Stuck In Guacamole

“Most travel is best of all in the anticipation or the remembering; the reality has more to do with losing your luggage”.
Regina Nadelson

I could not agree more. In fact, I have lost my luggage. Well, TAM airlines have any way! NOT a good start. I waited in Sao Paolo airport until the baggage belt stopped. No joy. It gets better: The airport staff didn’t speak a word of English. My kindle having run out of battery before I even got to Heathrow (the major disadvantage of electronic books), I haven’t had the chance to look up even the basics of Portuguese. Luckily an elderly Brazilian man was in exactly the same position as me, also having come from a stopover in Frankfurt, so we were told to see if it arrived in Rio. It didn’t. They’ve told me that they will deliver it to the hostel when it turns up. Brilliant. I’ve been wearing stinking aeroplane clothes, complete with dirty socks and walking boots, around all day. It had better be here soon or this is going to get interesting!

At least these disasters are occurring in small manageable chunks (touch wood). Bite-sized fiascos are easier to manage. I did, at least, have all of my important documents, electronics and money in my hand luggage. The main things I would desperately miss from my backpack are the highly expensive Malarone (anti-malarial) tablets.

My first impressions of Rio were that the ‘favelas’ (Brazilian slums) were completely overwhelming, stretching as far as the eye can see; in contrast, the iconic ‘christ the redeemer’ statue seemed incredibly small! Today has been pretty overcast and rainy so I’m afraid I haven’t bothered with any photos yet.

When I arrived I agreed to go straight over to the volunteer project to introduce myself. The crèche turns out to be around 40 minutes on the metro and then a further 20 minutes walk, which I am now expected to have memorised and be able to do again solo. Hmm. The staff at the crèche are all Brazilian and, again, do not speak English. Ideal. It is so frustrating having such an impermeable language barrier. Don’t be fooled, it is not as similar to Spanish as you would expect. I just spent half an hour trying to explain to the cashier that I didn’t have change for a 50Real note (well that’s at least what I think she was asking about, I really can’t be sure). I was also told that I would have to, as in Papua New Guinea, wear long skirts/trousers for the work. I would have appreciated being told in advance; I can’t really get away with wearing my pj bottoms here. So one revolting dress and a pair of havaianas later, I’m settling down in the hostel which fantastically has free wifi! Yay!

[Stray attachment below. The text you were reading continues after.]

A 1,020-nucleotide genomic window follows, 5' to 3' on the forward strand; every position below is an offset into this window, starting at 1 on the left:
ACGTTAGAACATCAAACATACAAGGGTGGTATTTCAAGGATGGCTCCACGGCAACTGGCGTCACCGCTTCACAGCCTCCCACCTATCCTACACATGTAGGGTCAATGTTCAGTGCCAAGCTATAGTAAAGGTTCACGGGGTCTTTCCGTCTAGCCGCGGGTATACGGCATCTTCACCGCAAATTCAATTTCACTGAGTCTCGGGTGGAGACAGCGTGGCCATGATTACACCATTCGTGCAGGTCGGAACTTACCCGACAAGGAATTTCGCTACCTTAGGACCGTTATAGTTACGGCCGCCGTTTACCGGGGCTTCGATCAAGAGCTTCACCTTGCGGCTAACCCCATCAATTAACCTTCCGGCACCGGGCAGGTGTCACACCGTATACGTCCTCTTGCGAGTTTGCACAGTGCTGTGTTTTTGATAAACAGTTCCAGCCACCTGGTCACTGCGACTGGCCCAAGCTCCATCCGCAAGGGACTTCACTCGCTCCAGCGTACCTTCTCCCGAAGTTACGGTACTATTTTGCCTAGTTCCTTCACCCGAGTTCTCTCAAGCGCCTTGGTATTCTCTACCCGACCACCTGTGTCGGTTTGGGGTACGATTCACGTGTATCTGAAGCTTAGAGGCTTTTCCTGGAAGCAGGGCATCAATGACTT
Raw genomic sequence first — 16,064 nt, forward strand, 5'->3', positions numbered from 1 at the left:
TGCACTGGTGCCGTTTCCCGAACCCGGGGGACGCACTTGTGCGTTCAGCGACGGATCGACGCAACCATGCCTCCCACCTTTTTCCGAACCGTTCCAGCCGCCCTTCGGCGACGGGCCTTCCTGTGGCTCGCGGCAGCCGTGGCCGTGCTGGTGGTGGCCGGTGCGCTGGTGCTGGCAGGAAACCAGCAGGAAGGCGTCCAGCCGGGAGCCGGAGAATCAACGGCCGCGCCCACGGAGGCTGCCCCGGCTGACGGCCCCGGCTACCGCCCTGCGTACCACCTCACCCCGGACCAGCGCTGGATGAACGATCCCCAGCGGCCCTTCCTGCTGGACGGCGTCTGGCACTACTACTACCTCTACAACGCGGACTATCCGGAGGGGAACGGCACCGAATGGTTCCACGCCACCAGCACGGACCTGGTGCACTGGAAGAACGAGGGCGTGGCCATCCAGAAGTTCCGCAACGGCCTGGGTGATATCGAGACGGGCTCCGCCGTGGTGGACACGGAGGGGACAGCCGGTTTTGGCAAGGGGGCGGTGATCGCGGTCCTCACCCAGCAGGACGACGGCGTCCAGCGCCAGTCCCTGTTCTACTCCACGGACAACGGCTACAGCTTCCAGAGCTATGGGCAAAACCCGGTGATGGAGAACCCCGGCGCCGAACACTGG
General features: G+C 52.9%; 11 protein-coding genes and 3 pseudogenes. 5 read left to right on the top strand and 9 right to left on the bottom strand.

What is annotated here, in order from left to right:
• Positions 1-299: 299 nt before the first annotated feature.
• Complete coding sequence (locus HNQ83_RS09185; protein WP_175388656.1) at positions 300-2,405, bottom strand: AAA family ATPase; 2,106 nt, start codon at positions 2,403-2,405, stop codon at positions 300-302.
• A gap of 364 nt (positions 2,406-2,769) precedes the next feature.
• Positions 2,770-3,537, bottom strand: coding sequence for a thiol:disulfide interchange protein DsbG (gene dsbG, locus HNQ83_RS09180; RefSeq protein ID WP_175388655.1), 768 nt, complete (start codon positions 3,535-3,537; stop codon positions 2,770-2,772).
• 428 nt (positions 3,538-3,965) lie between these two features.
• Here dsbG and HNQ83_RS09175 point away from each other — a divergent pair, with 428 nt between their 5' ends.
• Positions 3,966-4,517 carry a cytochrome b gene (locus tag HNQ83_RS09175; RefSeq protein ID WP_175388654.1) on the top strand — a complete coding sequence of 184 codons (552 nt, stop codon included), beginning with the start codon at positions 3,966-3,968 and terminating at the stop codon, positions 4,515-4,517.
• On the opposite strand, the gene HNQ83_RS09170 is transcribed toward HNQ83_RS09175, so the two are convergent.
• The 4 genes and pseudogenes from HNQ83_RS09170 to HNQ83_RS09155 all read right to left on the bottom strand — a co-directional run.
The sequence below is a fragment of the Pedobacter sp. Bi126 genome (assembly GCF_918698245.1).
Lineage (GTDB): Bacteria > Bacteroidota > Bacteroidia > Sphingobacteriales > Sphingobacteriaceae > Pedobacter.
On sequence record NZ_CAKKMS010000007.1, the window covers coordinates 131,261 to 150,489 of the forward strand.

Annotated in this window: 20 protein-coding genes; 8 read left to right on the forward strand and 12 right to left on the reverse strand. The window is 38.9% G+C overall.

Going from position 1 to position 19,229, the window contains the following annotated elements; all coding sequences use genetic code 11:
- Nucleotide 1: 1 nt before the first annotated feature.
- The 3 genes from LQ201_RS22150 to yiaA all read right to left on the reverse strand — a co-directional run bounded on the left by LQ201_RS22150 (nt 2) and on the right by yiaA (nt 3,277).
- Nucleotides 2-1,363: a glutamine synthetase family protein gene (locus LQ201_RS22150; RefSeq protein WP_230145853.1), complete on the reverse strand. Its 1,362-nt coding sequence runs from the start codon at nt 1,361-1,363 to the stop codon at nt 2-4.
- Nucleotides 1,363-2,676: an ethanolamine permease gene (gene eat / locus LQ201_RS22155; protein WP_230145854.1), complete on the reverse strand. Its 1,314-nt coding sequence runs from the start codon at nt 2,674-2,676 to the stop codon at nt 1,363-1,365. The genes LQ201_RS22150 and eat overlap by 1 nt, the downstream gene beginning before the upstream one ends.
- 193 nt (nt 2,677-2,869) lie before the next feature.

Babel

“I like nonsense, it wakes up the brain cells.” -Dr. Seuss

Pigin: Sampela meri i lainnim mi long tok pigin. Mi tok mi interest long how yupela makim bilum na ol tok olsem bai mipela go makim bilum. Ol nice tru. Lo morning mi kirap, mi kai kai. Big Mami boilim wara. Mi was was na mi wasim grass blo mi. Mi long walkabout lo tik bush! Em no hard tru long mi. Behind, Mi go lo skul na mi teachim ol pikinini. Em narapela samting hai. Mi like lukim ol sing-sing na mi like go long lukim solwara.Mi lukautim cas cas – mi got em insit lo haus. Em col Kai. mi likim em! Mi week, tasol mi bai sleep behind. Em ol gutpla

English: Some girls are teaching me to speak pidgin. I said that I was interested in how they make bilums (special wool/rope bags) and they told me that they would make me some! They’re very sweet. In the morning I wake up, I eat. Big Mami boils the water. I ‘shower’ and wash my hair. I go for a walk in the jungle. It’s not too difficult. Later, I go to the school and teach the kids. It’s different here! I would like to see a sing-sing and I want to visit the coast. I have a pet possum in the house called Kai. I love it! I’m tired, but will sleep later. All is well.

Not sure how much of this is actually accurate – just stringing together bits and bobs that the girls have taught me! I’m getting there though.

I’m teaching the grade 6 this week – they were fantastic today: really well behaved.  The trouble is some of them are clearly very bright and need to be given extra work to keep them occupied whereas a couple of them can barely speak English and can’t even grasp the most basic concepts so need lots of extra attention. I’m shocked by how some of the other teachers treat the children though; In the assembly this morning (held on the mud outside) the headmistress was calling them ‘dirty pigs’!

P.B. I tried a thing that they call a ‘tree tomato’ today. It tasted a bit like a cross between a tomato and a guava, except much more acidic. I’m not sure I’m particularly taken with it.